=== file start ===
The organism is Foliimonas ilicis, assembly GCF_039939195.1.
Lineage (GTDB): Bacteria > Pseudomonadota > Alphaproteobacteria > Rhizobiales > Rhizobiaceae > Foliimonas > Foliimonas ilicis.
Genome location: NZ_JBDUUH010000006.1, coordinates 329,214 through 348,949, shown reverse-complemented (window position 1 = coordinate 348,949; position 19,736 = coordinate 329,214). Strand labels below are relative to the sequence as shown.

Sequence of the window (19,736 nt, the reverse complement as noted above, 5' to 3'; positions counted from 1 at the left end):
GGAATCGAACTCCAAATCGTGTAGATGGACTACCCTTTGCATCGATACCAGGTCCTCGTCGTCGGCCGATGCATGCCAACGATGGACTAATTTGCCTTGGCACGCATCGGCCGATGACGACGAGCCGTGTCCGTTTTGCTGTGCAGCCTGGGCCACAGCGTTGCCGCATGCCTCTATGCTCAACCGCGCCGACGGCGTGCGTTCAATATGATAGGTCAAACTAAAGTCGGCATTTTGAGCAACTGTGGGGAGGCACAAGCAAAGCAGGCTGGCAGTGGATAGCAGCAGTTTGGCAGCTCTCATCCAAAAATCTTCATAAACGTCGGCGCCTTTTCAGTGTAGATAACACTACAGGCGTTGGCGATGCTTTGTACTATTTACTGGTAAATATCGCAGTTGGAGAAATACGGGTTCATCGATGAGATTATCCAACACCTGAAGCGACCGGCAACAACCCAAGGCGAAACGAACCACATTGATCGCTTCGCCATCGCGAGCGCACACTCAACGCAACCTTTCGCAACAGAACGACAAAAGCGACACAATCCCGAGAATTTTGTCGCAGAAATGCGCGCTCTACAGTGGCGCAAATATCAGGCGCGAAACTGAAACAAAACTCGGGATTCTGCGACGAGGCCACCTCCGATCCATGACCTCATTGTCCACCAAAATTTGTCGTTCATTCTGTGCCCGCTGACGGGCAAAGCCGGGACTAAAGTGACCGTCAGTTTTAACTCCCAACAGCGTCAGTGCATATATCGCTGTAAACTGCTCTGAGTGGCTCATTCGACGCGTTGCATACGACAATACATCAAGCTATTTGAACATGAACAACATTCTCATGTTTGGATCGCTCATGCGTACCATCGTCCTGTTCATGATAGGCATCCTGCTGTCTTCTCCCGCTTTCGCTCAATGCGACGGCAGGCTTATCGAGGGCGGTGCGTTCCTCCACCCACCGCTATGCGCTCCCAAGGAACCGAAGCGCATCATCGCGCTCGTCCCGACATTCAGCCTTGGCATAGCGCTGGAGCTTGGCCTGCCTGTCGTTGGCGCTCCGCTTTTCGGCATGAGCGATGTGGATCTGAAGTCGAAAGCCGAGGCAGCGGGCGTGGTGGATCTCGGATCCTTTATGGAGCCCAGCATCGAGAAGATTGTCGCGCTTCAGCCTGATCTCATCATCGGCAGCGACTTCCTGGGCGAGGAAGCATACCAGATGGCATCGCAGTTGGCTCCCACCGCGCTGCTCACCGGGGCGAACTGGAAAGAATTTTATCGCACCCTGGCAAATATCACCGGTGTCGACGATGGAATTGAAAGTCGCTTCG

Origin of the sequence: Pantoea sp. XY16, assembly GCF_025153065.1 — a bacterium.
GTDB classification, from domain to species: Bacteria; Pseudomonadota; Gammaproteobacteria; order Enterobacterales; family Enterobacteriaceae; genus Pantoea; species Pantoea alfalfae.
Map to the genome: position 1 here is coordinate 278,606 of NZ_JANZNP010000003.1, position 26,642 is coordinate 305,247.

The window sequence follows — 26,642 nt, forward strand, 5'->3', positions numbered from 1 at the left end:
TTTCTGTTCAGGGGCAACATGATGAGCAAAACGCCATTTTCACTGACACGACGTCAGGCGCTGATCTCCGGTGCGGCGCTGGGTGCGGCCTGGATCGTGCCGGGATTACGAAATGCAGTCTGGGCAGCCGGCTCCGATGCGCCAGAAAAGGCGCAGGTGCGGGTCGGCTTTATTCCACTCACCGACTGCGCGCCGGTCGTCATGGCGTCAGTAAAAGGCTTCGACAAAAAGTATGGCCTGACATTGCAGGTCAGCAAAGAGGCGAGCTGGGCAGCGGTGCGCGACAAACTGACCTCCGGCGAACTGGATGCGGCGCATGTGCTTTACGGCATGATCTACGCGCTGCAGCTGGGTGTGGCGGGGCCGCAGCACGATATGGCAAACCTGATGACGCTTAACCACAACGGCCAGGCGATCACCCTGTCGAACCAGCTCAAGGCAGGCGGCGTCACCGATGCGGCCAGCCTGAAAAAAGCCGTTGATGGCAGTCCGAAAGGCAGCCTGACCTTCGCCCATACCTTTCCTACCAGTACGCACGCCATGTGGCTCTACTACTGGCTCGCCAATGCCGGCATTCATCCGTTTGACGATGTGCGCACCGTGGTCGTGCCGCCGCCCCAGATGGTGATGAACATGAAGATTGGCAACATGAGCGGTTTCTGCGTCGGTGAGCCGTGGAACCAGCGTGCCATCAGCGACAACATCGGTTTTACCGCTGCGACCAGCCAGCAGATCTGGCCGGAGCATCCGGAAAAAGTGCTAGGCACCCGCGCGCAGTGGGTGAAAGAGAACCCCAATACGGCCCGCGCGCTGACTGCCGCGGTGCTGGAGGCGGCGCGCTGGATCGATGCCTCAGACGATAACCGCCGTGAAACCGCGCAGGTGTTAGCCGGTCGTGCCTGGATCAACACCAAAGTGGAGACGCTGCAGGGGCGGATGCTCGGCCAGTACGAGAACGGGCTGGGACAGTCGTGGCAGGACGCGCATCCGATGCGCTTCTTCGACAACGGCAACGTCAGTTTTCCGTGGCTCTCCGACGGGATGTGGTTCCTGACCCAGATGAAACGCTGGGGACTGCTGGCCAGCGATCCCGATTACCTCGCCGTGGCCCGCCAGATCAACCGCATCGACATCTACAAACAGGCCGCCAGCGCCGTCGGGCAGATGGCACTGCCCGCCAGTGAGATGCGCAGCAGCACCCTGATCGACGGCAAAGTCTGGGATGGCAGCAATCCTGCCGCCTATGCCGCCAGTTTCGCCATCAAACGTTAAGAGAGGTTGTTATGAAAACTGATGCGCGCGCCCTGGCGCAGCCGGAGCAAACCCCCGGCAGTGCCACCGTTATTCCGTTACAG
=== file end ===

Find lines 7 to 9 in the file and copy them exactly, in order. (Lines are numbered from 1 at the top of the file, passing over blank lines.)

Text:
GTDB classification, from domain to species: Bacteria; Pseudomonadota; Gammaproteobacteria; order Enterobacterales; family Enterobacteriaceae; genus Pantoea; species Pantoea alfalfae.
Map to the genome: position 1 here is coordinate 278,606 of NZ_JANZNP010000003.1, position 26,642 is coordinate 305,247.

The window sequence follows — 26,642 nt, forward strand, 5'->3', positions numbered from 1 at the left end: